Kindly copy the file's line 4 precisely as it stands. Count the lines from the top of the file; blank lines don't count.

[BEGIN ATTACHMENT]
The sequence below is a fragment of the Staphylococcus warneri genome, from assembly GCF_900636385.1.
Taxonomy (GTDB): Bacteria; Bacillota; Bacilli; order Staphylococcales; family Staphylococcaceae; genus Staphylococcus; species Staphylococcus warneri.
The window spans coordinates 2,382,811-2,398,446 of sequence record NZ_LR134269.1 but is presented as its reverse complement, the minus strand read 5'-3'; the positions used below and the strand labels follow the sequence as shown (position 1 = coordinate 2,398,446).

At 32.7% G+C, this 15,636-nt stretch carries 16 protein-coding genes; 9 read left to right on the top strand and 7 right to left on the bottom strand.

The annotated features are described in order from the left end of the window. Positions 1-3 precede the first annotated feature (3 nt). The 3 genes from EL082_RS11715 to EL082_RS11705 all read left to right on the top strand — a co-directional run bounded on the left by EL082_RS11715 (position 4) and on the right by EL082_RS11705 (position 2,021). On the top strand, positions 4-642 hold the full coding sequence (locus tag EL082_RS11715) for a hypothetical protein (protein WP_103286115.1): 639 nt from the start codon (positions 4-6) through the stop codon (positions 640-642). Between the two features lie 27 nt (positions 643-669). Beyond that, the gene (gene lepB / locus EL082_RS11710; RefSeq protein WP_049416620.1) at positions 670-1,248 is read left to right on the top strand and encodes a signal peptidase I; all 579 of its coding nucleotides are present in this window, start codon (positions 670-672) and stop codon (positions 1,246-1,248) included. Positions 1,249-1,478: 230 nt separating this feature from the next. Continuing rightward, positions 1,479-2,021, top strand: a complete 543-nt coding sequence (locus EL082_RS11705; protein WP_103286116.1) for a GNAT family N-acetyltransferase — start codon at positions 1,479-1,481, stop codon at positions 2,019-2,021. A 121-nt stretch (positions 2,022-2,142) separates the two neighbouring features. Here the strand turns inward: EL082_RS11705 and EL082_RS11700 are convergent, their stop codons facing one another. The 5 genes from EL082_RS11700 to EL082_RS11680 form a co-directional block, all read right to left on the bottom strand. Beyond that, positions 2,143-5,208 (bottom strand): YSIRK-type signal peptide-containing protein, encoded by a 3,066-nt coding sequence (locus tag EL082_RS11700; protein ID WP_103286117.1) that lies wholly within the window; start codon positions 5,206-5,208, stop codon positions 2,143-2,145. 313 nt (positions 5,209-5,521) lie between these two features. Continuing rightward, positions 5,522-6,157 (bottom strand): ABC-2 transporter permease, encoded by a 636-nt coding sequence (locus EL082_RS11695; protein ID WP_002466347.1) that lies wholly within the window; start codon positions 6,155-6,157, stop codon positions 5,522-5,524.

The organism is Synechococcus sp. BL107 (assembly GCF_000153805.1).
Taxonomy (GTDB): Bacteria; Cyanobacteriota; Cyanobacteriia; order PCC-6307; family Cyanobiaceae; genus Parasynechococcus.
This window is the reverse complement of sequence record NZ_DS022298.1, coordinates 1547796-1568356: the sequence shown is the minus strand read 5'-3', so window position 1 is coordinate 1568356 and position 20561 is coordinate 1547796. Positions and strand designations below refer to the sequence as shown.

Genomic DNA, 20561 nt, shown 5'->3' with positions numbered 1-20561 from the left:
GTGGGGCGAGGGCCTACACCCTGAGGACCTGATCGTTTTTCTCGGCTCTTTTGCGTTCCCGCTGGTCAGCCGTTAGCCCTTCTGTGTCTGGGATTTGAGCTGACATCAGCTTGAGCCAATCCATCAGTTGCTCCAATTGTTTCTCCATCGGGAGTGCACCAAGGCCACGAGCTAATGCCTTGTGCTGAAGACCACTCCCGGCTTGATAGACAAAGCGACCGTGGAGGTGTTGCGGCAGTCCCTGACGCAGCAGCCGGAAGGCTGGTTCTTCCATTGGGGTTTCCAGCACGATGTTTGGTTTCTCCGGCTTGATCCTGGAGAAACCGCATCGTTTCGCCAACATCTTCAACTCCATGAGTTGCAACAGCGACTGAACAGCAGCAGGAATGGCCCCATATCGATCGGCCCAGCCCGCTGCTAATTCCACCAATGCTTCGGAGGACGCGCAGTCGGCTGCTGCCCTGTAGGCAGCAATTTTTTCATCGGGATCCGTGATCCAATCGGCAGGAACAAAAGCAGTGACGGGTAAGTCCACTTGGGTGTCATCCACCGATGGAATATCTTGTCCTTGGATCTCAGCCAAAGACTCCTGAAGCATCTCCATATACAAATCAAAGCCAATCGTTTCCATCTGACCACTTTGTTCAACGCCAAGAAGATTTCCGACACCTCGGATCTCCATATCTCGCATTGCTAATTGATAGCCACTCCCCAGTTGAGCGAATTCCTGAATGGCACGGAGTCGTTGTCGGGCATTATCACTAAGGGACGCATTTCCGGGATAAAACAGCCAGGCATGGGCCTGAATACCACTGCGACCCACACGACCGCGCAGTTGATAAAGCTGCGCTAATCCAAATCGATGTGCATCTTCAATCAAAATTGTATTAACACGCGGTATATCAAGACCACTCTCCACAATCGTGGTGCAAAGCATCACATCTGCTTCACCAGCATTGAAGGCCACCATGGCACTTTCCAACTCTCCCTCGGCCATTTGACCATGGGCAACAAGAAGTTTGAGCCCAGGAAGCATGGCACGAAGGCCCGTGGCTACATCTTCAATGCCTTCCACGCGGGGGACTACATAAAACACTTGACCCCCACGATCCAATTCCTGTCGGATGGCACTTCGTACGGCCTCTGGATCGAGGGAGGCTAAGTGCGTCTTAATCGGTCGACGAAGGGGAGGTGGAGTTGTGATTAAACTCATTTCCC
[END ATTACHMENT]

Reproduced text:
At 32.7% G+C, this 15,636-nt stretch carries 16 protein-coding genes; 9 read left to right on the top strand and 7 right to left on the bottom strand.